Author: N.D. Clark
Publication Date: January 10, 2019
Length: 135 pages
Reviewed by Jenn
An affluent family, steeped in generations of honorable service in the U.S. Navy, is led by a powerful patriarch, Admiral Guy Cato. As the second world war looms large on the horizon, the admiral has lost faith in his eldest son, Morgan, a womanizer with seemingly little aspirations. Therefore, the admiral decides to entrust the fate of the family’s future to his youngest son and prodigy, Edmond Cato, demanding he serve as an officer in the U.S. Navy. But the powerful patriarch doesn’t stop there. He insists that Edmond marry Cilla Mora, the beautiful debutante daughter of his close friend, Bill Mora, an influential senator from Virginia, uniting two powerful and wealthy families, thus assuring the preservation of the Cato name and its legacy. But Edmond has no desire to join the Navy or to marry Cilla Mora. His true passion lies in engineering and although he has been accepted into the College of Engineering at Princeton University, he eventually caves to the pressure of his overbearing and controlling father and agrees to attend the U.S. Naval Academy at Annapolis, MD.
At the train station, where Edmond is in line to purchase a ticket to Annapolis, he meets a handsome, intriguing young man by the name of Richard Walters, who comes from a humble shrimping background in Gulfport, Mississippi. Sensing they might have more than just academics in common, Edmond must make a gut-wrenching decision to please his overbearing father or take his destiny into his own hands.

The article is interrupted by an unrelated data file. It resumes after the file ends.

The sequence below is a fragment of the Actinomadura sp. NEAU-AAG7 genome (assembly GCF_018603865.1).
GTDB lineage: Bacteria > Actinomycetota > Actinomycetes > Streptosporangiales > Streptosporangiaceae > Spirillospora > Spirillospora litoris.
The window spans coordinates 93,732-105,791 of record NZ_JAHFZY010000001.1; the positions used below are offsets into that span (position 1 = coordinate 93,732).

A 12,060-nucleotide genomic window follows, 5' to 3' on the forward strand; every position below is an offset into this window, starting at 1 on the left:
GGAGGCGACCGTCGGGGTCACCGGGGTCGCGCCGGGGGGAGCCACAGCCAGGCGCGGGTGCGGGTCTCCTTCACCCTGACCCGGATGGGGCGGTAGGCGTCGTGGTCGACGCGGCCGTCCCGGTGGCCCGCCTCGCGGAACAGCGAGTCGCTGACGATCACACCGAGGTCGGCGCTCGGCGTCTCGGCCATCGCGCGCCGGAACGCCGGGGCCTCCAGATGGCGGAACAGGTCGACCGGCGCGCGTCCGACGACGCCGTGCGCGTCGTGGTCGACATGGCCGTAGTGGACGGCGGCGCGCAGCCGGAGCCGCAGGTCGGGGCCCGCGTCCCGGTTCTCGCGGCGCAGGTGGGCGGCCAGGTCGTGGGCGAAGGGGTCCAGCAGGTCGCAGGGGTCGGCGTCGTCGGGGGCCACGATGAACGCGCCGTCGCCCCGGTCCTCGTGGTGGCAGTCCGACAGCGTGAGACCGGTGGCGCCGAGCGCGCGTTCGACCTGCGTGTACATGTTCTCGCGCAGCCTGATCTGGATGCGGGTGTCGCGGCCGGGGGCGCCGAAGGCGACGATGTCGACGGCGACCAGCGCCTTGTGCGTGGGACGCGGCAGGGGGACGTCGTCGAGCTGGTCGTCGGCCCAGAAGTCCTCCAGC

Edmond Cato and Richard Walters, the two main characters are very likable and they have an insta-love connection. On a train ride from Virginia to New Jersey, these two fall in love and make life altering decisions. I was surprised giving it’s 1938 and these two are so willing to jump right into a romantic/physical relationship so quickly. I understand that this is fiction, but it feels like in a time where a same sex love affair would not be at all acceptable...they would have been a little hesitant to be so bold so quickly.
They move into an all male boarding house with eight other residents, including a twelve year old boy. This was my biggest issue with the book, there is a matter of two boarder’s lifestyle that made me so uncomfortable with the twelve year old being present. This could very well be my own sense of modesty at play, but I was uncomfortable and felt this was a bit too much.
As far as the rest, I loved the loyalty and unconditional friendships and support offered to these two young men. They make a powerful enemy in Edmond’s father and it’s nice to see them have shelter from his horribleness. There is also this tremendous amount of integrity displayed by Edmond when he is offered the answer to so many of his problems and it goes against his core beliefs. I love seeing an eighteen year old with such strong convictions. Edmond and Richard May have fallen for each other very suddenly, but show an incredible amount of love, affection, and a willingness to sacrifice for each other. They are committed to their fledgling romance and it’s very sweet to see such devotion.
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